Well, writing is a long-celebrated way of exploring the consequences of various political ideologies, technologies, and what-ifs. And if you don’t think the world could use a little more empathy, you should probably do some more reading yourself. But photography, painting, sculpture– these are all methods we use to explore humanity itself. And yes, that can range from yarn-bombing to erecting giant buttplugs on the streets of France. Yarn-bombing explores peace and war; giant French buttplugs explore our polite discomfort in addition to being hilariously funny.
The commonality between yarn-bombing and buttplugs? They make us think about our relationship with things we wouldn’t normally process. Ever.
The current form of art that’s making news is comedy. Recent example: the career changes of Stephen Colbert and Jon Stewart are a genuine loss for American media. Internationally, ISIS’s targeting of the Charlie Hebdo magazine (whatever you may think of their material) was a telling sign of their importance. Comedy is threatening: it exposes the ridiculousness of fearmongers and illegitimizes the claims of the absurd.
In other words, when we think with our hearts, sometimes we don’t make the best choices– we scare easily. When we think with our heads, sometimes we do horrible things– civilian casualties of war, for example.
Art makes our hearts talk to our heads. We have a gut reaction, and then we think about it. It’s that simple.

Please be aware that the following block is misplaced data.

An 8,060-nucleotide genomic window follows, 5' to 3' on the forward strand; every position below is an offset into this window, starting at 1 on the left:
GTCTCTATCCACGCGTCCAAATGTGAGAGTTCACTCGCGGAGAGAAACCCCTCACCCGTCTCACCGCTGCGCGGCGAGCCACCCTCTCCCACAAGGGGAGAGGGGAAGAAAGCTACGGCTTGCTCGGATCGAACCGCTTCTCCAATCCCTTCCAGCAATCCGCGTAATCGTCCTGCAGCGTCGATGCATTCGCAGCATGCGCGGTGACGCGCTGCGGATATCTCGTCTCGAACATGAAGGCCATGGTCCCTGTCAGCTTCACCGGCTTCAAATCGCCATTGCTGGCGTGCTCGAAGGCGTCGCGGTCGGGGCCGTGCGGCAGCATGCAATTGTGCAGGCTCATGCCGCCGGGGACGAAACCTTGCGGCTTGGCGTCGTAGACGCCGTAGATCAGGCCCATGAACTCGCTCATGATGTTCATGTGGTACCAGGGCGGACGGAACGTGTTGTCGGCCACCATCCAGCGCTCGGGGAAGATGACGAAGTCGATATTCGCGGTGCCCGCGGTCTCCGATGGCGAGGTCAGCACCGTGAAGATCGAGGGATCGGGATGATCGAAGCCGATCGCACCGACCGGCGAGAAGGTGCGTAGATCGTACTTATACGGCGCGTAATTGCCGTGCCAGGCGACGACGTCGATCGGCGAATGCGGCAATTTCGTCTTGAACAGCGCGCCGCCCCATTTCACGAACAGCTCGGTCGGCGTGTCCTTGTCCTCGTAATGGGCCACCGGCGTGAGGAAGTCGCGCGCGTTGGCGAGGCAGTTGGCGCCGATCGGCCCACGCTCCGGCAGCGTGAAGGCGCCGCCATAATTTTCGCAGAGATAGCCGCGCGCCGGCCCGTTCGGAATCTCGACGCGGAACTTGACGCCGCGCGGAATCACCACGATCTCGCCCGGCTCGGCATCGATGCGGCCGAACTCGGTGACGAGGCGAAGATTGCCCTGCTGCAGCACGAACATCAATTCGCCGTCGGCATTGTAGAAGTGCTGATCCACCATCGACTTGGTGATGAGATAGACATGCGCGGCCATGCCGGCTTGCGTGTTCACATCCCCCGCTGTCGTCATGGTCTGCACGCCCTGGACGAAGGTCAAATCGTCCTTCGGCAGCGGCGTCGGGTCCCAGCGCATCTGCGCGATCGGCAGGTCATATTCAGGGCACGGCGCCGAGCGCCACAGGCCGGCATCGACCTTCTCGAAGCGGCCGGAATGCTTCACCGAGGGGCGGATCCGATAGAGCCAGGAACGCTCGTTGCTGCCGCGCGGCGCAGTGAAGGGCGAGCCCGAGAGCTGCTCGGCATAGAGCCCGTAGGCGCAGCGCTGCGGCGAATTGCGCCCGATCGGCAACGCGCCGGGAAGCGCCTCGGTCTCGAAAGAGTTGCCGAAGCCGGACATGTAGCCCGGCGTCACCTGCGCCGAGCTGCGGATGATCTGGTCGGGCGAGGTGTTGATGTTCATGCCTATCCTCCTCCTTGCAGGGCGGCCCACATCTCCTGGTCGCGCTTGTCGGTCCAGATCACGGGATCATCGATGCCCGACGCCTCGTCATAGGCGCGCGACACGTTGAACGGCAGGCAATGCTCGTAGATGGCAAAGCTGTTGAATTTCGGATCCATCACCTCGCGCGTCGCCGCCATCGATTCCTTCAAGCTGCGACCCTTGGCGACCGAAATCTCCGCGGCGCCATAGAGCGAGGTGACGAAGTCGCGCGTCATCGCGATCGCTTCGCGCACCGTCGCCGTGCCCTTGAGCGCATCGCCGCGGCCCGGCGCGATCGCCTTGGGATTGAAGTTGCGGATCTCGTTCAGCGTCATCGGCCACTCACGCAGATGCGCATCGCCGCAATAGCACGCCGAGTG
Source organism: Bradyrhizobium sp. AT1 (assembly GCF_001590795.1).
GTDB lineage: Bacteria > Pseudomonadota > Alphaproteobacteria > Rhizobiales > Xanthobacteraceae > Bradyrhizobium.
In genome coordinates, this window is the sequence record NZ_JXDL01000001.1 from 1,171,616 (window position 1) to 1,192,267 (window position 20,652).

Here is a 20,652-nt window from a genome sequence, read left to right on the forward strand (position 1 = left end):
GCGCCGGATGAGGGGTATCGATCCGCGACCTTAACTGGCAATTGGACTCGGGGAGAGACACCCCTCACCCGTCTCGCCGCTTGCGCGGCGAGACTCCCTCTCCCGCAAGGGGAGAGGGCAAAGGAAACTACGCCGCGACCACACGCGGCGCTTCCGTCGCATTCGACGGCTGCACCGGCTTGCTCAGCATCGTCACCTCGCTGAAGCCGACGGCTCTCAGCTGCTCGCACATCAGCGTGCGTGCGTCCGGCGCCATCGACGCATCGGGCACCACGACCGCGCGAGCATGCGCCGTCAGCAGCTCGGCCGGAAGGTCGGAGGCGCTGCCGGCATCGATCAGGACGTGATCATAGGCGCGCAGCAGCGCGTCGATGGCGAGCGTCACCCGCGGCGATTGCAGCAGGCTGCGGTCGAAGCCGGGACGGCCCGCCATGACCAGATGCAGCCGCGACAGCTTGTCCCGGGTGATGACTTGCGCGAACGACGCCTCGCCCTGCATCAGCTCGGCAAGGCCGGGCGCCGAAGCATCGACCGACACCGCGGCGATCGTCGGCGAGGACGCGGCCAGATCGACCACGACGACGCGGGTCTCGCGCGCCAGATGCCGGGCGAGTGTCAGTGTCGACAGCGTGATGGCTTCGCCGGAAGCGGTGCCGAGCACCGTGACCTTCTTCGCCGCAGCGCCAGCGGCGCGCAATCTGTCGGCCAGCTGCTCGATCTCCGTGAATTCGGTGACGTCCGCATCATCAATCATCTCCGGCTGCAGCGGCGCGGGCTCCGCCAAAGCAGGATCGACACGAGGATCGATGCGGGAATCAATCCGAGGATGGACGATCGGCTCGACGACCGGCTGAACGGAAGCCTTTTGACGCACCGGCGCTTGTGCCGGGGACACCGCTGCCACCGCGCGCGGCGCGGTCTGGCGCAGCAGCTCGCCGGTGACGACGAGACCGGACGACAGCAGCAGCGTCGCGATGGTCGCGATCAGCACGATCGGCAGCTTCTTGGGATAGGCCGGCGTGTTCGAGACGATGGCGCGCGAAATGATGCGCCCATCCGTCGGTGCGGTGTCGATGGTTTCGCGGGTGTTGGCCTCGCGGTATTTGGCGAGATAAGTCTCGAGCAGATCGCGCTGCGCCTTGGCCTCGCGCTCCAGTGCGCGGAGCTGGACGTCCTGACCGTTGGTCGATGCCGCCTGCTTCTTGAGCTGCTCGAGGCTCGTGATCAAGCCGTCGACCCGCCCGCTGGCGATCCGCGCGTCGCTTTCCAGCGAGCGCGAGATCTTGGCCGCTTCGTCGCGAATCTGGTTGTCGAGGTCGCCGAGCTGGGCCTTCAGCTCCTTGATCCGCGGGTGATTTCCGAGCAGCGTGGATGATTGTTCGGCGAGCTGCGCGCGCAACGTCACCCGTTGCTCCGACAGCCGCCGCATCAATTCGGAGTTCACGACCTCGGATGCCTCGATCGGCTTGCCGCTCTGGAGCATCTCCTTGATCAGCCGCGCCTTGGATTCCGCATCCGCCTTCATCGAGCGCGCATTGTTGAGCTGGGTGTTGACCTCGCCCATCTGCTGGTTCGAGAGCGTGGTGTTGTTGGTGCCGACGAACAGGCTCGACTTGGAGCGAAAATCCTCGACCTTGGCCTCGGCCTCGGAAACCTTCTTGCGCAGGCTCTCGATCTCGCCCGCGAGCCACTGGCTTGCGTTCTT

But what if I’m not into art?
Here’s the thing: even if you hate galleries, can’t stand Vivaldi, don’t get the appeal of books, you probably still like art.
Spend a lot of your time consuming media? Video games, television, or comic books? Are you a sports person, a nature enthusiast? Yoga lover? Health food nut? Or do you just spend your whole day in a box looking at pictures of Joe Biden eating a sandiwch?
Guess what. Art’s relative.
Television can make great art. Sitcoms are one of my guilty pleasures, even though they’re one of the more vapid genres. One of my all-time favorite TV shows is Scrubs, a sitcom-ish comedy about doctors. It follows a doctor as he daydreams his way from his internship to becoming an attending. You get to see his love life, his friendships, and all the wacky shenanigans he gets into along the way. It is one of the best examples of storytelling I’ve ever experienced.
Video games are also art. The Persona series by Shin Megami Tensei has, in addition to an amazing story, has deep themes of freedom, tenacity, and seeking out the truth. Epic Mickey has a soundtrack composed by Jim Dooley. Skyrim sports some excellent Nordic mythology and a full-on civil war, complete with (blatant) racial undertones.
They make our hearts talk to our heads.
Have you ever admired the beauty and athleticism of a perfect pass? Imagined what it was like to be the first explorer to discover a waterfall? Used yoga as a form of meditation?
That’s art. That’s all art. It’s not just paintbrushes and clay: those are just the mediums we use to explore those feelings. You don’t have to like what artists make to like art. If you’ve ever thought about your emotions, you can understand art.
Don’t tell me that’s useless.